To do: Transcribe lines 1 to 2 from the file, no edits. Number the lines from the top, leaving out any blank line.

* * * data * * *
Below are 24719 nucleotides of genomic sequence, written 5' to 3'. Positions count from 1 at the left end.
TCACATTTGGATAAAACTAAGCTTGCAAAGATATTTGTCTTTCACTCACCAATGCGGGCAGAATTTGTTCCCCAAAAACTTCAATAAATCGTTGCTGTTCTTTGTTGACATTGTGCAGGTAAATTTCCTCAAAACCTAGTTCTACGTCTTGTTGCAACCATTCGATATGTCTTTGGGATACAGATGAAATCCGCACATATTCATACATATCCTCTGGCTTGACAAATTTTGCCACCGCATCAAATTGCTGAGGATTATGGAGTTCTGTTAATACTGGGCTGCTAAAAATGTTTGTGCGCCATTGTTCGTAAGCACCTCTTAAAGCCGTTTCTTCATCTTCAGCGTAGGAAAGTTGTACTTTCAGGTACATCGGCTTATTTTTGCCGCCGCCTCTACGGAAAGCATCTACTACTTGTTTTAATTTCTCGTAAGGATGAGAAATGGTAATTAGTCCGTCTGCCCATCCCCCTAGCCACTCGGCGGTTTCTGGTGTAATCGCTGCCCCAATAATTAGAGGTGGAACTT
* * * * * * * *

Below are 24719 nucleotides of genomic sequence, written 5' to 3'. Positions count from 1 at the left end.
TCACATTTGGATAAAACTAAGCTTGCAAAGATATTTGTCTTTCACTCACCAATGCGGGCAGAATTTGTTCCCCAAAAACTTCAATAAATCGTTGCTGTTCTTTGTTGACATTGTGCAGGTAAATTTCCTCAAAACCTAGTTCTACGTCTTGTTGCAACCATTCGATATGTCTTTGGGATACAGATGAAATCCGCACATATTCATACATATCCTCTGGCTTGACAAATTTTGCCACCGCATCAAATTGCTGAGGATTATGGAGTTCTGTTAATACTGGGCTGCTAAAAATGTTTGTGCGCCATTGTTCGTAAGCACCTCTTAAAGCCGTTTCTTCATCTTCAGCGTAGGAAAGTTGTACTTTCAGGTACATCGGCTTATTTTTGCCGCCGCCTCTACGGAAAGCATCTACTACTTGTTTTAATTTCTCGTAAGGATGAGAAATGGTAATTAGTCCGTCTGCCCATCCCCCTAGCCACTCGGCGGTTTCTGGTGTAATCGCTGCCCCAATAATTAGAGGTGGAACTT